There are so many awkward questions that the propaganda keeps people from asking.
The troubling part is that many sources won’t talk about this stuff because it is “religious” but they don’t mind parroting some flapdoodle from a village atheist, of whom it might be said that to call him merely ill-informed would be to shower him with unearned praise.
For example, Günter Bechly: “Altogether, I suggest that the cumulative evidence against materialism and for theism is simply overwhelming. I became a Christian theist not in spite of being a scientist but because of it.”
Thomas Kidd: To cite just one, sociologist Robert Woodberry showed in a landmark 2012 article that Christian missionaries were responsible for much of the global spread of cultural values such as “religious liberty, mass education, mass printing, newspapers, voluntary organizations, and colonial reforms” from Latin America to East Asia.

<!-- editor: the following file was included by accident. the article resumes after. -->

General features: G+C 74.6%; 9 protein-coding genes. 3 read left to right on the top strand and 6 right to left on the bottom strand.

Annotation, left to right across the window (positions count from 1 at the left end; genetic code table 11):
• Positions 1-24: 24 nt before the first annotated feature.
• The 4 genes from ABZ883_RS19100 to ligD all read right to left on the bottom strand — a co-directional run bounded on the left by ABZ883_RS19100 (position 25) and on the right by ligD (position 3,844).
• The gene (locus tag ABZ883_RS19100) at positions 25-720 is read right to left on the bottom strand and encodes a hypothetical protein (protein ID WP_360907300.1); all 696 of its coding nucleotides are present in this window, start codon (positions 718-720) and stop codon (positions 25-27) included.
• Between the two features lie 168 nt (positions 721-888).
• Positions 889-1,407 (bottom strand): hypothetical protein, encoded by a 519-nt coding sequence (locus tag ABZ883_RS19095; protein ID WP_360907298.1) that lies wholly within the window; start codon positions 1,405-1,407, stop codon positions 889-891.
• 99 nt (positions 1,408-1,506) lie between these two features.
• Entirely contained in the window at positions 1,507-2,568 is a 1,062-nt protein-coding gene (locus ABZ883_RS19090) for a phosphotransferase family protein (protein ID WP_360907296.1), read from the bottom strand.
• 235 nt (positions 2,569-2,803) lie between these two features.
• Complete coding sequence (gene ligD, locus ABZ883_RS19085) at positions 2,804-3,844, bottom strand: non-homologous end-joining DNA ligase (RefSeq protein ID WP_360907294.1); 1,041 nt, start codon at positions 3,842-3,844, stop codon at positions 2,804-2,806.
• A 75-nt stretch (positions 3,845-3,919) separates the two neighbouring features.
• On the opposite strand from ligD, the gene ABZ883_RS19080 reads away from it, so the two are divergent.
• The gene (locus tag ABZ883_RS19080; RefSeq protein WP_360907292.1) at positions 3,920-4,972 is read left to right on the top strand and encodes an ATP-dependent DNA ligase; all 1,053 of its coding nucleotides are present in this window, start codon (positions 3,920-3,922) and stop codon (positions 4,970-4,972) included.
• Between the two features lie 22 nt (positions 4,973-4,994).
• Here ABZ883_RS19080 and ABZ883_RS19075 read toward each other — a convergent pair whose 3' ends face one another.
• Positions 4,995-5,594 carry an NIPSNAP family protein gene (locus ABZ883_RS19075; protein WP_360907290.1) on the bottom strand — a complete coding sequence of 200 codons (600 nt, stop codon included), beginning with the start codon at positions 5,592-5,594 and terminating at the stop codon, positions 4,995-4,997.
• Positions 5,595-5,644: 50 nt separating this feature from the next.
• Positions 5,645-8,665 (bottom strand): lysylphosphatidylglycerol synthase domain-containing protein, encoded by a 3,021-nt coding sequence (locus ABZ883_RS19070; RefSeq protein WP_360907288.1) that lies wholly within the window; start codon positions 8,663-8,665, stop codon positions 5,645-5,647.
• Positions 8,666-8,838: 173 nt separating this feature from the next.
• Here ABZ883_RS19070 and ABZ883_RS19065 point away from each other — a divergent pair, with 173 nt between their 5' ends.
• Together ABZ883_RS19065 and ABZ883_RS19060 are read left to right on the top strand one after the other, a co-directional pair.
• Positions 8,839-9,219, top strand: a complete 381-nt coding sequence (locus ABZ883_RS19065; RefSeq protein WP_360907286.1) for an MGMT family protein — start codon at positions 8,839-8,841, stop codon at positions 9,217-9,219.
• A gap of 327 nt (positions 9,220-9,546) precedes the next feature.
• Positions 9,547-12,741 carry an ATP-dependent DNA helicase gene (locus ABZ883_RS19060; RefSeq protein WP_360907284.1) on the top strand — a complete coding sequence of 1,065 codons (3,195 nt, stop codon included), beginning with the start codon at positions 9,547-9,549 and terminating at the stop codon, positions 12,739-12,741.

And if Darwinism isn’t a correct statement of origins anyway, where does that leave all these theistic evolution fudgers in the cold light of the morning? They won’t come off looking any better than the creationists or the Darwinists, however they tried to position themselves.
Karsten Pultz: The book is a great read for all interested in ID, Christianity, and the connection between the two.
“The big universe is a problem for Christianity” is a claim something like “They’re out there” (meaning ET). It has nothing to do with facts; it is pure social positioning (or posturing). As with the Cosmos’s series’s “artistic license to lie,” it is a way of indicating that their social position is so powerful that they can misrepresent people.
A couple of months ago, I agreed to take part in a written debate with a good friend of mine, Francis Smallwood. Francis, like me, is a commited Christian. Unlike me though, he is also a neo-Darwinist. On his blog Musings Of A Scientific Nature he writes on many different scientific issues, although his primary Read More…